Peak Yellow - seasonal musings
I once worked with a woman who hated yellow.
Pathologically hated it. She couldn't bear seeing the colour - in books or paintings, clothes or flowers. She would physically cringe back.
I never understood that - for yellow is the colour of Spring, the days getting longer, things beginning to grow.
Yellow is the colour of the turn of the year when life begins again. It is the sharp promise before we tumble into the froth of late spring.
The gorse is the first yellow - stumpy, spiky, punching its colour on the low slopes of the hills - it is an orange, yellow, almost neon in the sun. It speckles the verges all winter but explodes into abundance in April.
You can eat the flowers - and indeed they are so tightly clustered on the branches that they seem to be proffered to the travellers along the West Highland Way.
Yesterday, walking on the hills above Loch Lomond, I saw that the primroses are coming out to add their paler yellow. They grow in big papery clumps around the rivers that hurtle down the slopes, huddled near the water they seem to like being splashed - adventurous bees buzz round them dodging the water.
I don't grow many yellow things in the main garden - they scream too much into the foreground for me - but I do love to encourage yellow in the margins.
My main garden is bounded with high beech and hornbeam hedges and then there are wide gaps between this enclosure and the fields, woods and streams that surround us.
In the orchard that links the drive and the workshop I have planted lots of daffodils and they are gradually spreading out under the plum trees. Some are bright, small, bright jewels of flowers, others pale ghosts.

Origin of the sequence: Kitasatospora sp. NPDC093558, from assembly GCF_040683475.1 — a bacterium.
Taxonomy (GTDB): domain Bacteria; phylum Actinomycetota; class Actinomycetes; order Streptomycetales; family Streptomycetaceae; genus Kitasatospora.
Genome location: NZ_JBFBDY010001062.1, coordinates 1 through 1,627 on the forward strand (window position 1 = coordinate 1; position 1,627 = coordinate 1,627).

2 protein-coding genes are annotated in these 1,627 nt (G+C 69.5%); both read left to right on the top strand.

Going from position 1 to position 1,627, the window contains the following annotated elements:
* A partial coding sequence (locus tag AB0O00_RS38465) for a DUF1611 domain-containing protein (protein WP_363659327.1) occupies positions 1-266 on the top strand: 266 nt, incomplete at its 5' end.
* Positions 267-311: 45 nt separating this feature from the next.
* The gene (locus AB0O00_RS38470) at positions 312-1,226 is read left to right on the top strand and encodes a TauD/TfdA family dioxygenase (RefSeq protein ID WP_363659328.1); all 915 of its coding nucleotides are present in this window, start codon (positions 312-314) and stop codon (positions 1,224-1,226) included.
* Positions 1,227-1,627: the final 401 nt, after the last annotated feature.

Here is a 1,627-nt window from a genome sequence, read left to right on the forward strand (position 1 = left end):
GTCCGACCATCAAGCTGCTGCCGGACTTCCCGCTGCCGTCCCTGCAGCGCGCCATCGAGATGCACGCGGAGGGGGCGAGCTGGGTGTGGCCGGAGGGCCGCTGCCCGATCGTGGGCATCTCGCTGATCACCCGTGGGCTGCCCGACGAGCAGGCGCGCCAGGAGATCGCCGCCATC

In the autumn, inspired by some I saw at Perch Hill, I plan to scatter the yellow species tulip Tulips sylvestris amongst them. Perhaps I will add in some fritillaria meleagris, with as many of the yellowy white sports as I can afford.
Down in the damp meadow - an area of ground that land slipped into swamp a few years ago - there is another yellow.
The area is too wet to walk on and is becoming a natural haven - the heron swoops over to look for frogs, the newts remain undisturbed. I do not know what else goes on there but the barn owl sweeps over each evening.
In May the whole site will be carpeted in king cups - a perfect sheet of gold that I can see from above.
That will be the last of the yellow - the wild flowers will change their hues to pinks and purples and white and we move into another season.
I love this move of natural colours from season to season - a subliminal rhythm, a feeling of just right. This morning I saw a new bird on the bird table - from where I was it looked as bright as a budgie, a clear, bright yellow - exotic amongst the sparrows and blue tits. A yellow hammer. Perfect for the scene and season.
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